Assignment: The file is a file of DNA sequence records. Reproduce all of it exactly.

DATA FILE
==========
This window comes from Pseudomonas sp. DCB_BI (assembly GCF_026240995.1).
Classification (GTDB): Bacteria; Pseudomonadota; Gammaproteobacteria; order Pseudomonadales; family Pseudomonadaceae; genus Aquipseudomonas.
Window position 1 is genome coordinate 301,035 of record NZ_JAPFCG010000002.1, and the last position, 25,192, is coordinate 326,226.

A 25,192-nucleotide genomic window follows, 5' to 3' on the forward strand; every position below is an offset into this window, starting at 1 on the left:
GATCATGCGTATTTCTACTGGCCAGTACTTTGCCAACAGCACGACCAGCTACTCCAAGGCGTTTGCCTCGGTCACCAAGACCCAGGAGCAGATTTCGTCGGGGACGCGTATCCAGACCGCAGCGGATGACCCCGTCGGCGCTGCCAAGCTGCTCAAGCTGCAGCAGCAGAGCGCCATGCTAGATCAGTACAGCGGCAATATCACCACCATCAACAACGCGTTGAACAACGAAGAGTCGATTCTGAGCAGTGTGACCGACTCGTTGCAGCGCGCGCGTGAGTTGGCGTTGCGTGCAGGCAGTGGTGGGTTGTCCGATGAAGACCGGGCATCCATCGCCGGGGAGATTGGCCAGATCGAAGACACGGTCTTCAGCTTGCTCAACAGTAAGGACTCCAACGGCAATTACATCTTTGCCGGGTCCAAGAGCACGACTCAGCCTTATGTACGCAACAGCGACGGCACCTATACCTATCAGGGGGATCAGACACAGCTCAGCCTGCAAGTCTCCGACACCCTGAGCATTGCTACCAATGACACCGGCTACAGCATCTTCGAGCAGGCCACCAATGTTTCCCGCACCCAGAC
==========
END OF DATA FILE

This window comes from Pseudomonas sp. DCB_BI (assembly GCF_026240995.1).
Classification (GTDB): Bacteria; Pseudomonadota; Gammaproteobacteria; order Pseudomonadales; family Pseudomonadaceae; genus Aquipseudomonas.
Window position 1 is genome coordinate 301,035 of record NZ_JAPFCG010000002.1, and the last position, 25,192, is coordinate 326,226.

A 25,192-nucleotide genomic window follows, 5' to 3' on the forward strand; every position below is an offset into this window, starting at 1 on the left:
GATCATGCGTATTTCTACTGGCCAGTACTTTGCCAACAGCACGACCAGCTACTCCAAGGCGTTTGCCTCGGTCACCAAGACCCAGGAGCAGATTTCGTCGGGGACGCGTATCCAGACCGCAGCGGATGACCCCGTCGGCGCTGCCAAGCTGCTCAAGCTGCAGCAGCAGAGCGCCATGCTAGATCAGTACAGCGGCAATATCACCACCATCAACAACGCGTTGAACAACGAAGAGTCGATTCTGAGCAGTGTGACCGACTCGTTGCAGCGCGCGCGTGAGTTGGCGTTGCGTGCAGGCAGTGGTGGGTTGTCCGATGAAGACCGGGCATCCATCGCCGGGGAGATTGGCCAGATCGAAGACACGGTCTTCAGCTTGCTCAACAGTAAGGACTCCAACGGCAATTACATCTTTGCCGGGTCCAAGAGCACGACTCAGCCTTATGTACGCAACAGCGACGGCACCTATACCTATCAGGGGGATCAGACACAGCTCAGCCTGCAAGTCTCCGACACCCTGAGCATTGCTACCAATGACACCGGCTACAGCATCTTCGAGCAGGCCACCAATGTTTCCCGCACCCAGAC